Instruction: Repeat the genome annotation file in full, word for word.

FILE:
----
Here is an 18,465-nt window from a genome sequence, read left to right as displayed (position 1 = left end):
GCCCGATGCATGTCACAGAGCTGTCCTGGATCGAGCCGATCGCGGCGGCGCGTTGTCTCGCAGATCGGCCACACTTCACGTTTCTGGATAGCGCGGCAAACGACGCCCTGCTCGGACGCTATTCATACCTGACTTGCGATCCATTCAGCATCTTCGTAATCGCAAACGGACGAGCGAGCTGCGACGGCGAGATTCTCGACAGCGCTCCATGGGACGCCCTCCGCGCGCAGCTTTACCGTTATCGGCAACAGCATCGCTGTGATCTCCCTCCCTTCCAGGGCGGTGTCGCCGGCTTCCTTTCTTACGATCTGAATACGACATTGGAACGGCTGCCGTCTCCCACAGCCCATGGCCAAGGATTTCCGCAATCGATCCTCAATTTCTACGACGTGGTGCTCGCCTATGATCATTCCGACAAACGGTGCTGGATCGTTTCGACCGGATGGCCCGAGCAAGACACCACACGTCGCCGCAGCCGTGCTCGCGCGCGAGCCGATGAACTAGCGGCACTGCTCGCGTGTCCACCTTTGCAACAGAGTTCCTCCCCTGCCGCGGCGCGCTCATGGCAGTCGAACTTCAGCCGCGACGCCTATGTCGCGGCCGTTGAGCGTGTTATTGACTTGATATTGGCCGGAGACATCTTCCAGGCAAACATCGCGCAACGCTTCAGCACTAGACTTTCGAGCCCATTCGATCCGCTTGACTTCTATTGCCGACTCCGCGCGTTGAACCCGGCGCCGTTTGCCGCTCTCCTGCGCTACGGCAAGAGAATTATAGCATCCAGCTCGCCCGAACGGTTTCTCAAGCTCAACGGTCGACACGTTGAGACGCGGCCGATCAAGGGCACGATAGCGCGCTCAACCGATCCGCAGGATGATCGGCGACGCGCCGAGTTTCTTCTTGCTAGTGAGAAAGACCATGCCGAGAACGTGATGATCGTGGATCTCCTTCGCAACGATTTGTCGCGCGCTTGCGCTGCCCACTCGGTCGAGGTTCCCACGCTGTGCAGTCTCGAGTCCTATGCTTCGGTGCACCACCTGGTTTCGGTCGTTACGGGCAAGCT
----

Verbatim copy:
Here is an 18,465-nt window from a genome sequence, read left to right as displayed (position 1 = left end):
GCCCGATGCATGTCACAGAGCTGTCCTGGATCGAGCCGATCGCGGCGGCGCGTTGTCTCGCAGATCGGCCACACTTCACGTTTCTGGATAGCGCGGCAAACGACGCCCTGCTCGGACGCTATTCATACCTGACTTGCGATCCATTCAGCATCTTCGTAATCGCAAACGGACGAGCGAGCTGCGACGGCGAGATTCTCGACAGCGCTCCATGGGACGCCCTCCGCGCGCAGCTTTACCGTTATCGGCAACAGCATCGCTGTGATCTCCCTCCCTTCCAGGGCGGTGTCGCCGGCTTCCTTTCTTACGATCTGAATACGACATTGGAACGGCTGCCGTCTCCCACAGCCCATGGCCAAGGATTTCCGCAATCGATCCTCAATTTCTACGACGTGGTGCTCGCCTATGATCATTCCGACAAACGGTGCTGGATCGTTTCGACCGGATGGCCCGAGCAAGACACCACACGTCGCCGCAGCCGTGCTCGCGCGCGAGCCGATGAACTAGCGGCACTGCTCGCGTGTCCACCTTTGCAACAGAGTTCCTCCCCTGCCGCGGCGCGCTCATGGCAGTCGAACTTCAGCCGCGACGCCTATGTCGCGGCCGTTGAGCGTGTTATTGACTTGATATTGGCCGGAGACATCTTCCAGGCAAACATCGCGCAACGCTTCAGCACTAGACTTTCGAGCCCATTCGATCCGCTTGACTTCTATTGCCGACTCCGCGCGTTGAACCCGGCGCCGTTTGCCGCTCTCCTGCGCTACGGCAAGAGAATTATAGCATCCAGCTCGCCCGAACGGTTTCTCAAGCTCAACGGTCGACACGTTGAGACGCGGCCGATCAAGGGCACGATAGCGCGCTCAACCGATCCGCAGGATGATCGGCGACGCGCCGAGTTTCTTCTTGCTAGTGAGAAAGACCATGCCGAGAACGTGATGATCGTGGATCTCCTTCGCAACGATTTGTCGCGCGCTTGCGCTGCCCACTCGGTCGAGGTTCCCACGCTGTGCAGTCTCGAGTCCTATGCTTCGGTGCACCACCTGGTTTCGGTCGTTACGGGCAAGCT